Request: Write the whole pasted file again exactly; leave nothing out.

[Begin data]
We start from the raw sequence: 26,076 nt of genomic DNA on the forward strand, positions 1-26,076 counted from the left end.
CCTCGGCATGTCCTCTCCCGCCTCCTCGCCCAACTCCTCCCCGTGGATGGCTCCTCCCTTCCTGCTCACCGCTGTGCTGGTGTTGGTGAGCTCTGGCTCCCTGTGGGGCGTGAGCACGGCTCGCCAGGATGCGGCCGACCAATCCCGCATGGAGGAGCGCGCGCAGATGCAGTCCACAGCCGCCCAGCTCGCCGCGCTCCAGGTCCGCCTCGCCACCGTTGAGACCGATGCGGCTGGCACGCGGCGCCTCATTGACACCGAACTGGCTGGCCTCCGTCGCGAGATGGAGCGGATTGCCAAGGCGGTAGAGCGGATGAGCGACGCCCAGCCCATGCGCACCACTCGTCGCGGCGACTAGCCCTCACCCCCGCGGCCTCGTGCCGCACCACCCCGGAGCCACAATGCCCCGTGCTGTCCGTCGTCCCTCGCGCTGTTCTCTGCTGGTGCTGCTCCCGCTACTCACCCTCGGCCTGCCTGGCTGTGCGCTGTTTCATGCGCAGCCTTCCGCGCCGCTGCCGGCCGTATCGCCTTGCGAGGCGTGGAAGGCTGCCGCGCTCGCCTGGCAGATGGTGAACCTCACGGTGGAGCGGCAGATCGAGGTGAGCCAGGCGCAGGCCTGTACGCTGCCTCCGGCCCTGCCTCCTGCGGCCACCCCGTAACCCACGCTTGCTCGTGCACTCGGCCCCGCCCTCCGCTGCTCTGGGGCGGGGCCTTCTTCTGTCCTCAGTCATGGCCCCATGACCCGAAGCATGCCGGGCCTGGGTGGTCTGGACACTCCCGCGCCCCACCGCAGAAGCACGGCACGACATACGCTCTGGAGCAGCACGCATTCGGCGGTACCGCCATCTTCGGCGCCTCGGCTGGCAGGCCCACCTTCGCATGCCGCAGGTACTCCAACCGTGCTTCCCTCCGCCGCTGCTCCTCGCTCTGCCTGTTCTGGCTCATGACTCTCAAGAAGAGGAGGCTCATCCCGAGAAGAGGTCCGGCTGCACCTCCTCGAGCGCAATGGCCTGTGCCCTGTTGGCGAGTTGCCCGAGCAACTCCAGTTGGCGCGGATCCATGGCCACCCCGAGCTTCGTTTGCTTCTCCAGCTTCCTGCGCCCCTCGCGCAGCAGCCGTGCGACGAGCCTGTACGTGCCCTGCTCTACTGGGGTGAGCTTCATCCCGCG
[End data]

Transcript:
We start from the raw sequence: 26,076 nt of genomic DNA on the forward strand, positions 1-26,076 counted from the left end.
CCTCGGCATGTCCTCTCCCGCCTCCTCGCCCAACTCCTCCCCGTGGATGGCTCCTCCCTTCCTGCTCACCGCTGTGCTGGTGTTGGTGAGCTCTGGCTCCCTGTGGGGCGTGAGCACGGCTCGCCAGGATGCGGCCGACCAATCCCGCATGGAGGAGCGCGCGCAGATGCAGTCCACAGCCGCCCAGCTCGCCGCGCTCCAGGTCCGCCTCGCCACCGTTGAGACCGATGCGGCTGGCACGCGGCGCCTCATTGACACCGAACTGGCTGGCCTCCGTCGCGAGATGGAGCGGATTGCCAAGGCGGTAGAGCGGATGAGCGACGCCCAGCCCATGCGCACCACTCGTCGCGGCGACTAGCCCTCACCCCCGCGGCCTCGTGCCGCACCACCCCGGAGCCACAATGCCCCGTGCTGTCCGTCGTCCCTCGCGCTGTTCTCTGCTGGTGCTGCTCCCGCTACTCACCCTCGGCCTGCCTGGCTGTGCGCTGTTTCATGCGCAGCCTTCCGCGCCGCTGCCGGCCGTATCGCCTTGCGAGGCGTGGAAGGCTGCCGCGCTCGCCTGGCAGATGGTGAACCTCACGGTGGAGCGGCAGATCGAGGTGAGCCAGGCGCAGGCCTGTACGCTGCCTCCGGCCCTGCCTCCTGCGGCCACCCCGTAACCCACGCTTGCTCGTGCACTCGGCCCCGCCCTCCGCTGCTCTGGGGCGGGGCCTTCTTCTGTCCTCAGTCATGGCCCCATGACCCGAAGCATGCCGGGCCTGGGTGGTCTGGACACTCCCGCGCCCCACCGCAGAAGCACGGCACGACATACGCTCTGGAGCAGCACGCATTCGGCGGTACCGCCATCTTCGGCGCCTCGGCTGGCAGGCCCACCTTCGCATGCCGCAGGTACTCCAACCGTGCTTCCCTCCGCCGCTGCTCCTCGCTCTGCCTGTTCTGGCTCATGACTCTCAAGAAGAGGAGGCTCATCCCGAGAAGAGGTCCGGCTGCACCTCCTCGAGCGCAATGGCCTGTGCCCTGTTGGCGAGTTGCCCGAGCAACTCCAGTTGGCGCGGATCCATGGCCACCCCGAGCTTCGTTTGCTTCTCCAGCTTCCTGCGCCCCTCGCGCAGCAGCCGTGCGACGAGCCTGTACGTGCCCTGCTCTACTGGGGTGAGCTTCATCCCGCG